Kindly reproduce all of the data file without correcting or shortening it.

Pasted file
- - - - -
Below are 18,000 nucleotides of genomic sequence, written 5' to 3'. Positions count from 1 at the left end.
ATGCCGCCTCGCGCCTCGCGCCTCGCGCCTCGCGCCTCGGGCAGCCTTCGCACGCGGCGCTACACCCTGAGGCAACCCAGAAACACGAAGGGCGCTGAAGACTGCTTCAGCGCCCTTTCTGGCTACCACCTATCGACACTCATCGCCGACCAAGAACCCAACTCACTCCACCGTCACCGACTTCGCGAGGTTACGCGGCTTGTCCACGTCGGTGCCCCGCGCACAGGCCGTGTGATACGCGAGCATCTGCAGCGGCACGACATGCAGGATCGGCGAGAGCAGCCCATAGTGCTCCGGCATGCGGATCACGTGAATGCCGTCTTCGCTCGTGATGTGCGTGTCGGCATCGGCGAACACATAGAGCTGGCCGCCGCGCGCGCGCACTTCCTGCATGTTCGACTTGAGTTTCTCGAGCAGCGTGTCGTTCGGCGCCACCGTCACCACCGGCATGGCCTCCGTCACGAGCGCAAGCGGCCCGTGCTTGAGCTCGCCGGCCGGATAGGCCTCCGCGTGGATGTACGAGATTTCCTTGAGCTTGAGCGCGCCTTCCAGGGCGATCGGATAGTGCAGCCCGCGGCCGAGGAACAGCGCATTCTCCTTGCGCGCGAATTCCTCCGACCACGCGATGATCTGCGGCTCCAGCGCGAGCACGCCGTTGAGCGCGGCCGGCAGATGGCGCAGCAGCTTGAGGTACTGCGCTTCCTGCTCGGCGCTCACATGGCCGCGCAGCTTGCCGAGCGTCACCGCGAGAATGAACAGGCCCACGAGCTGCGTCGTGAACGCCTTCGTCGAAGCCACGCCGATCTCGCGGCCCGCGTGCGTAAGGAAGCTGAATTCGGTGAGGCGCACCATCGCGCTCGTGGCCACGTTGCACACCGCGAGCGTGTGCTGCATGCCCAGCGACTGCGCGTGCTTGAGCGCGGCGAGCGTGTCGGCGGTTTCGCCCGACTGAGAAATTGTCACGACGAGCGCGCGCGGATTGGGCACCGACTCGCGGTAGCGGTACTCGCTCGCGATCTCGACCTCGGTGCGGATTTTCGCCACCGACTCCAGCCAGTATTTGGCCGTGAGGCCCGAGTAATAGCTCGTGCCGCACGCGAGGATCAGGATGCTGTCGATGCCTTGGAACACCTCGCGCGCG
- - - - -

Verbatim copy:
Below are 18,000 nucleotides of genomic sequence, written 5' to 3'. Positions count from 1 at the left end.
ATGCCGCCTCGCGCCTCGCGCCTCGCGCCTCGCGCCTCGGGCAGCCTTCGCACGCGGCGCTACACCCTGAGGCAACCCAGAAACACGAAGGGCGCTGAAGACTGCTTCAGCGCCCTTTCTGGCTACCACCTATCGACACTCATCGCCGACCAAGAACCCAACTCACTCCACCGTCACCGACTTCGCGAGGTTACGCGGCTTGTCCACGTCGGTGCCCCGCGCACAGGCCGTGTGATACGCGAGCATCTGCAGCGGCACGACATGCAGGATCGGCGAGAGCAGCCCATAGTGCTCCGGCATGCGGATCACGTGAATGCCGTCTTCGCTCGTGATGTGCGTGTCGGCATCGGCGAACACATAGAGCTGGCCGCCGCGCGCGCGCACTTCCTGCATGTTCGACTTGAGTTTCTCGAGCAGCGTGTCGTTCGGCGCCACCGTCACCACCGGCATGGCCTCCGTCACGAGCGCAAGCGGCCCGTGCTTGAGCTCGCCGGCCGGATAGGCCTCCGCGTGGATGTACGAGATTTCCTTGAGCTTGAGCGCGCCTTCCAGGGCGATCGGATAGTGCAGCCCGCGGCCGAGGAACAGCGCATTCTCCTTGCGCGCGAATTCCTCCGACCACGCGATGATCTGCGGCTCCAGCGCGAGCACGCCGTTGAGCGCGGCCGGCAGATGGCGCAGCAGCTTGAGGTACTGCGCTTCCTGCTCGGCGCTCACATGGCCGCGCAGCTTGCCGAGCGTCACCGCGAGAATGAACAGGCCCACGAGCTGCGTCGTGAACGCCTTCGTCGAAGCCACGCCGATCTCGCGGCCCGCGTGCGTAAGGAAGCTGAATTCGGTGAGGCGCACCATCGCGCTCGTGGCCACGTTGCACACCGCGAGCGTGTGCTGCATGCCCAGCGACTGCGCGTGCTTGAGCGCGGCGAGCGTGTCGGCGGTTTCGCCCGACTGAGAAATTGTCACGACGAGCGCGCGCGGATTGGGCACCGACTCGCGGTAGCGGTACTCGCTCGCGATCTCGACCTCGGTGCGGATTTTCGCCACCGACTCCAGCCAGTATTTGGCCGTGAGGCCCGAGTAATAGCTCGTGCCGCACGCGAGGATCAGGATGCTGTCGATGCCTTGGAACACCTCGCGCGCG